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Transcript
ii
SAARC Agriculture Centre
BARC Complex, Farmgate
Dhaka-1215, Bangladesh
Phone: 880-2-8115353; Fax: 880-2-9124596
E-mail: [email protected]
Web: www.saarcagri.net
© 2011 SAARC Agriculture Centre
Published 2011
All rights reserved
No part of this publication may be reproduced, stored in a retrieval system or transmitted
in any form or by any means electronic, mechanical, recording or otherwise without prior
permission of the publisher.
ISBN: 978-984-33-3905-8
Cover Design
Mafruha Begum
Page Layout
Raihana Kabir
Price
BD Taka 300/US$ 5.00 for SAARC countries
US$ 10.00 for other countries
Printed at
Momin Offset Press
9 Nilkhet Babupura, Dhaka-1205
Phone: 9675332, 8616471
iii
Strategies for Arresting Land Degradation
in
South Asian Countries
Editors
Dr. Dipak Sarkar
Director, NBSS & LUP (ICAR)
Dr. Abul Kalam Azad
Director, SAC
Dr. S.K. Singh
Principal Scientist, NBSS & LUP (ICAR)
Nasrin Akter
Senior Program Officer (Crops), SAC
SAARC Agriculture Centre
iv
v
Content
Page
Preface
Part-I
vii
Keynote paper
1-31
Introduction, Extent and severity of degradation, Driving
energy for land degradation, Impact of inappropriate land
use and management, Techniques for restricting/preventing
land degradation, Estimating extent and severity of land
degradation, Diversification of agriculture, Conservation
agriculture, Gene mining for drought avoidance, Inclusion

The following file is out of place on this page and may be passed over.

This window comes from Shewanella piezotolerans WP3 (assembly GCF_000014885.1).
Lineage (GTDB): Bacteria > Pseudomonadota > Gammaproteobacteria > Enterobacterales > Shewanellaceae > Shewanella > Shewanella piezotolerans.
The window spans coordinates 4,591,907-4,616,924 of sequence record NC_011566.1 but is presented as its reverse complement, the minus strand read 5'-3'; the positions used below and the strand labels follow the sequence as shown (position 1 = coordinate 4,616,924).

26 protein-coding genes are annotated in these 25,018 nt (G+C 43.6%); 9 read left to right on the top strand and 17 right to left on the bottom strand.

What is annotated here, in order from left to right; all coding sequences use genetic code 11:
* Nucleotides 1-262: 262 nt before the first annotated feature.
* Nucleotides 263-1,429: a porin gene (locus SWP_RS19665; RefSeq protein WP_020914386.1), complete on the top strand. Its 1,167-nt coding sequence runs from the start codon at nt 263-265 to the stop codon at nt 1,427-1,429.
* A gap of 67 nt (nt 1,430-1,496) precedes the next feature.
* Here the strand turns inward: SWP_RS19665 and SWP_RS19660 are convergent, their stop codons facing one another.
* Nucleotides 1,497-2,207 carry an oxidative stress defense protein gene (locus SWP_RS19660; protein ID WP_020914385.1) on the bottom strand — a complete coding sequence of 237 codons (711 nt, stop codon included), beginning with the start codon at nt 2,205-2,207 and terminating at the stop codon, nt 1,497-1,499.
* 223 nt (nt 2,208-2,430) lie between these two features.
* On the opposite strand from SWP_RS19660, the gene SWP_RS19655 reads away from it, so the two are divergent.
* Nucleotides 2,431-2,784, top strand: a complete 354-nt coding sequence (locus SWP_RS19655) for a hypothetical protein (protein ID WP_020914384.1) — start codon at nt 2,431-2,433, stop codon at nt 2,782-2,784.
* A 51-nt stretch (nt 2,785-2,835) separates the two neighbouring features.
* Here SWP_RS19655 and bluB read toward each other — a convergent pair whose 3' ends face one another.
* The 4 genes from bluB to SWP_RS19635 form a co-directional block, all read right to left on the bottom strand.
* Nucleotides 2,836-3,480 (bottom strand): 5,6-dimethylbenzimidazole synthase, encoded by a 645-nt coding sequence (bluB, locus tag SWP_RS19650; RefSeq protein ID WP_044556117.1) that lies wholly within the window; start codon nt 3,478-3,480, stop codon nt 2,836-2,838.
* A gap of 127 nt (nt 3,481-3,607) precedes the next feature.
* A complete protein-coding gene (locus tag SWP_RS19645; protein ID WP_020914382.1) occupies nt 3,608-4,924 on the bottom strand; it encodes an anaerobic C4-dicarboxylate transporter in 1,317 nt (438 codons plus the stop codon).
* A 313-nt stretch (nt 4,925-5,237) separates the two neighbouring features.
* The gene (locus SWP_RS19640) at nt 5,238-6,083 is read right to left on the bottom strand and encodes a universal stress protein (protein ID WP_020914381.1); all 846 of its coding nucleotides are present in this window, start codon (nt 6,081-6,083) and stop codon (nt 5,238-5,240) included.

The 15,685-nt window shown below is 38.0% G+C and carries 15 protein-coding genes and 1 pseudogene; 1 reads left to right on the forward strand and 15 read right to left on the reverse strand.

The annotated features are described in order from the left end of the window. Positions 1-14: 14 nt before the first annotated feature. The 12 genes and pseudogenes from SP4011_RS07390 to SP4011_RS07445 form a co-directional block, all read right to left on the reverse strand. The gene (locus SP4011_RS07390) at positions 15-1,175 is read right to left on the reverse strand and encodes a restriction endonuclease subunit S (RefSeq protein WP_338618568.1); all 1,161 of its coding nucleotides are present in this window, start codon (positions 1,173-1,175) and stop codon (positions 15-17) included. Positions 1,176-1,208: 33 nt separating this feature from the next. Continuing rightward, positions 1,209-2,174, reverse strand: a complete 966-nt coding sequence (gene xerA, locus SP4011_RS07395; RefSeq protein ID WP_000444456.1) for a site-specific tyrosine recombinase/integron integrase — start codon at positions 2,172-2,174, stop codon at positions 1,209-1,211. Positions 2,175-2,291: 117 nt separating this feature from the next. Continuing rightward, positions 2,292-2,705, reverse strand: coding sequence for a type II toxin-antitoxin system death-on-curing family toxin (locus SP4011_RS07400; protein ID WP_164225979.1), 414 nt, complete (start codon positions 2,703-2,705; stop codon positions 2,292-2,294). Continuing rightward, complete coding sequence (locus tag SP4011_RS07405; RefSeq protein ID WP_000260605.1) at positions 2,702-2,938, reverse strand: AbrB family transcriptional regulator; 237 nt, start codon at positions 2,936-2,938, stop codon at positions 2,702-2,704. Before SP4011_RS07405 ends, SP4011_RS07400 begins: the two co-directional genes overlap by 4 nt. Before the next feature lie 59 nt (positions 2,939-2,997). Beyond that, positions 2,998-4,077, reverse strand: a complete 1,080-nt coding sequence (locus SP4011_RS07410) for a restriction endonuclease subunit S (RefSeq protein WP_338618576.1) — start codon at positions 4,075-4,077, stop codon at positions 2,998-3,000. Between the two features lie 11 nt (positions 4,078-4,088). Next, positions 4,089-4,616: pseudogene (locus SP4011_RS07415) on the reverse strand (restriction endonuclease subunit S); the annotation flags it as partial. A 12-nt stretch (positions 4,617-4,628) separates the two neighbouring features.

of legumes in crop calendar, Legume based forage
production, Silvipasture and silviculture based agriculture,
Agro-forestry, Strategies for arresting land degradation
Part-II
Country paper from Bangladesh
33-56
1. Introduction 2. Land degradation: Situation in South Asia
3. Factors affecting Land Degradation 4. Impacts of Land
Degradation 5. Major types of land degradation in
Bangladesh 6. Levels of Land Degradation 7. Climate
Change induced Land Degradation 8. Minimizing Land
Degradation 9. Land Resources Conservation Strategy
10. Combating Land Degradation and Appropriate Cropping
11. Conclusion
Part-III
Country paper from Bhutan
57-73
1. Introduction 2. Land degradation - a global issue 3. Land
degradation in Bhutan - a natural and man-made process
4. Status of land degradation 5. Types of land degradation
6. Factors contributing to land degradation 7. Current
Strategies to address land degradation 8. Conclusion
Part-IV
Country paper from India
75-132